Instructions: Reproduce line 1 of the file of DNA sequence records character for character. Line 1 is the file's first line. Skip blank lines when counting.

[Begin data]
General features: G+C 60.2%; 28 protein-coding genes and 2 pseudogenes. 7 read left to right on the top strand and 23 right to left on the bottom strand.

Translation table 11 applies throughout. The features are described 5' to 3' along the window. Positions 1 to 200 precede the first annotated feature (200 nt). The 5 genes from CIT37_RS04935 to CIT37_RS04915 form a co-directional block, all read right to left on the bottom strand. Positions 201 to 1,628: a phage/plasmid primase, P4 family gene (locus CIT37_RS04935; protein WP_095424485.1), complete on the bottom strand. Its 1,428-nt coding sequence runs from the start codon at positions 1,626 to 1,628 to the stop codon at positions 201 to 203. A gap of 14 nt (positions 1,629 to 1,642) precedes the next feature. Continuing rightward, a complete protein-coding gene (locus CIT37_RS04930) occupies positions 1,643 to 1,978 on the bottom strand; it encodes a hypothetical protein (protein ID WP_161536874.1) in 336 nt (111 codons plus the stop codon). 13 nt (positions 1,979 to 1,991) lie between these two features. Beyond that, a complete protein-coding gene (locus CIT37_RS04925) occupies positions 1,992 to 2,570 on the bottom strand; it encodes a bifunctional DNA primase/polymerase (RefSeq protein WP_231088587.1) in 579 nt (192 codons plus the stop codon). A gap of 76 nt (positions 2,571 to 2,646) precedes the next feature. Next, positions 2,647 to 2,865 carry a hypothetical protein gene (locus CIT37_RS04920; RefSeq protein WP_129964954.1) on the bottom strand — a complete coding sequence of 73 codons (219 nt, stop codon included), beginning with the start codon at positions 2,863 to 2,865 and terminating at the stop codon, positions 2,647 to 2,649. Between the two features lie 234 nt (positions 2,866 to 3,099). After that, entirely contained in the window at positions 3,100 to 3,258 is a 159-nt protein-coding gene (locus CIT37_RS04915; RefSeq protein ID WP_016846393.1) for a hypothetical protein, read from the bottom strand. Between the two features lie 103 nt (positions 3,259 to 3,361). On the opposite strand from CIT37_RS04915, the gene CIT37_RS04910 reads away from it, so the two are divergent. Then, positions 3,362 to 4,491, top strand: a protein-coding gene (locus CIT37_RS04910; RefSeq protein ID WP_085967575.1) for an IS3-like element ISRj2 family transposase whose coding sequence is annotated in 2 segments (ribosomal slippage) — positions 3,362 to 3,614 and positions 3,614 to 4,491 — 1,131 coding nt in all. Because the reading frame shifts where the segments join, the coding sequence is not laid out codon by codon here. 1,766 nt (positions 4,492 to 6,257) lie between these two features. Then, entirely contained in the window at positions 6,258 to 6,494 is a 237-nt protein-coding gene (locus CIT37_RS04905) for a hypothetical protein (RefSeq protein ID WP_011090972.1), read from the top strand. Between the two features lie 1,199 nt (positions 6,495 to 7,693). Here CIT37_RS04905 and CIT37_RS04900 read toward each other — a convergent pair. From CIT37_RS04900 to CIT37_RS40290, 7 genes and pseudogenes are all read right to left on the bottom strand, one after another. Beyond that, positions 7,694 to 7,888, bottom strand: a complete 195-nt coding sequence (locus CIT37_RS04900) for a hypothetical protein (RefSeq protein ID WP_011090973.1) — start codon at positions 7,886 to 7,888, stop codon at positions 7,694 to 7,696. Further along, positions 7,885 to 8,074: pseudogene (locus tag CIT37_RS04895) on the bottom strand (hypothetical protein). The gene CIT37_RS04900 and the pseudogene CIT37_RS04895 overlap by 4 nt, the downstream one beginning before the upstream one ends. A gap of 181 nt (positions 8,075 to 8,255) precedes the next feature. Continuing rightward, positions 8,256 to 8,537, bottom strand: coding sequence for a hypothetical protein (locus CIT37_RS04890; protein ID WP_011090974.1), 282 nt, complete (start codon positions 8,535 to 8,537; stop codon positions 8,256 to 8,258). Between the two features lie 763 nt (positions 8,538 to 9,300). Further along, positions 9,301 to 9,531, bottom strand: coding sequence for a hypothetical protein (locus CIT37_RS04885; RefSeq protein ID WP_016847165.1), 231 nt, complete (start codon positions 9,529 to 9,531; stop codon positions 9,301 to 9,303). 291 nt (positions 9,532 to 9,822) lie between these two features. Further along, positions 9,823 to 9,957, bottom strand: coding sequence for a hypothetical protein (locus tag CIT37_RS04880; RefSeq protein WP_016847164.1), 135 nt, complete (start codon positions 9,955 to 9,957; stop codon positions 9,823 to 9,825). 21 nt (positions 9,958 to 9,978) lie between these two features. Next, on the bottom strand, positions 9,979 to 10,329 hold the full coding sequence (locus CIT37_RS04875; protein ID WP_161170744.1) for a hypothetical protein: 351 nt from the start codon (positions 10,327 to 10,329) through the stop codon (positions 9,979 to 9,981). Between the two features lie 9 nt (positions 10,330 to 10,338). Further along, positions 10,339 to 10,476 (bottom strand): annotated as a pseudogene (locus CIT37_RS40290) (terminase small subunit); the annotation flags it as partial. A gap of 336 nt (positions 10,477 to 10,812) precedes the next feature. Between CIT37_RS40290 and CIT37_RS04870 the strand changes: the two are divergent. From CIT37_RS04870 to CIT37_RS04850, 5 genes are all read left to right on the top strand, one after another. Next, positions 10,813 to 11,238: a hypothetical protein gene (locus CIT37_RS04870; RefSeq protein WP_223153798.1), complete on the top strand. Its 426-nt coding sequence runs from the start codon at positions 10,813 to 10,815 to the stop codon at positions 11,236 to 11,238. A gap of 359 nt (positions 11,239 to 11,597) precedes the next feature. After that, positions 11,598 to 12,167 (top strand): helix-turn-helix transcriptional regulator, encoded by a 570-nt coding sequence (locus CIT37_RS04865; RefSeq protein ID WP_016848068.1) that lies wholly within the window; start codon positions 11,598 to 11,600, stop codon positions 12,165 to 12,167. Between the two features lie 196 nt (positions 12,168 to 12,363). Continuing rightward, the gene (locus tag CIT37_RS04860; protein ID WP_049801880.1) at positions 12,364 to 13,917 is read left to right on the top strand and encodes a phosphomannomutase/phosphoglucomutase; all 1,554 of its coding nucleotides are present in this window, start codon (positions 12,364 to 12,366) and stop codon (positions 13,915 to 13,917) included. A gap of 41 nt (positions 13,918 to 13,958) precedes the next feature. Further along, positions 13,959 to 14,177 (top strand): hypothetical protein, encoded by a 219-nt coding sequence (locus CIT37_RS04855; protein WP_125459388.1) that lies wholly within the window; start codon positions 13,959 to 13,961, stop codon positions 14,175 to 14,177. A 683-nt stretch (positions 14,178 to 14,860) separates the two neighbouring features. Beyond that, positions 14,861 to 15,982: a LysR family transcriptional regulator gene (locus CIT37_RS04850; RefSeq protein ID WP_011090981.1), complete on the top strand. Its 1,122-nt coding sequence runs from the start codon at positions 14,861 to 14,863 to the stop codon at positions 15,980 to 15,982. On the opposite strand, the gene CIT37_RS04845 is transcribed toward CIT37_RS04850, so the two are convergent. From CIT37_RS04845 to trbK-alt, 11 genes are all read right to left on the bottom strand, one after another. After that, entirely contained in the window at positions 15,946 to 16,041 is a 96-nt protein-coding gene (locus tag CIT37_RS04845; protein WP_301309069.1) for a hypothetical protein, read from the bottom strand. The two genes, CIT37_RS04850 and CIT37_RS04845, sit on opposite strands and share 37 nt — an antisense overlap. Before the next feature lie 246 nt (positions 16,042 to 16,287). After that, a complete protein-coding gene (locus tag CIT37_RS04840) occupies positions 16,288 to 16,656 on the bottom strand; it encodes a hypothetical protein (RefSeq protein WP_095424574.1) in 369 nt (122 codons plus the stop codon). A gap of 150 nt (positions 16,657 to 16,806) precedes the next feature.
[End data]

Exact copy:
General features: G+C 60.2%; 28 protein-coding genes and 2 pseudogenes. 7 read left to right on the top strand and 23 right to left on the bottom strand.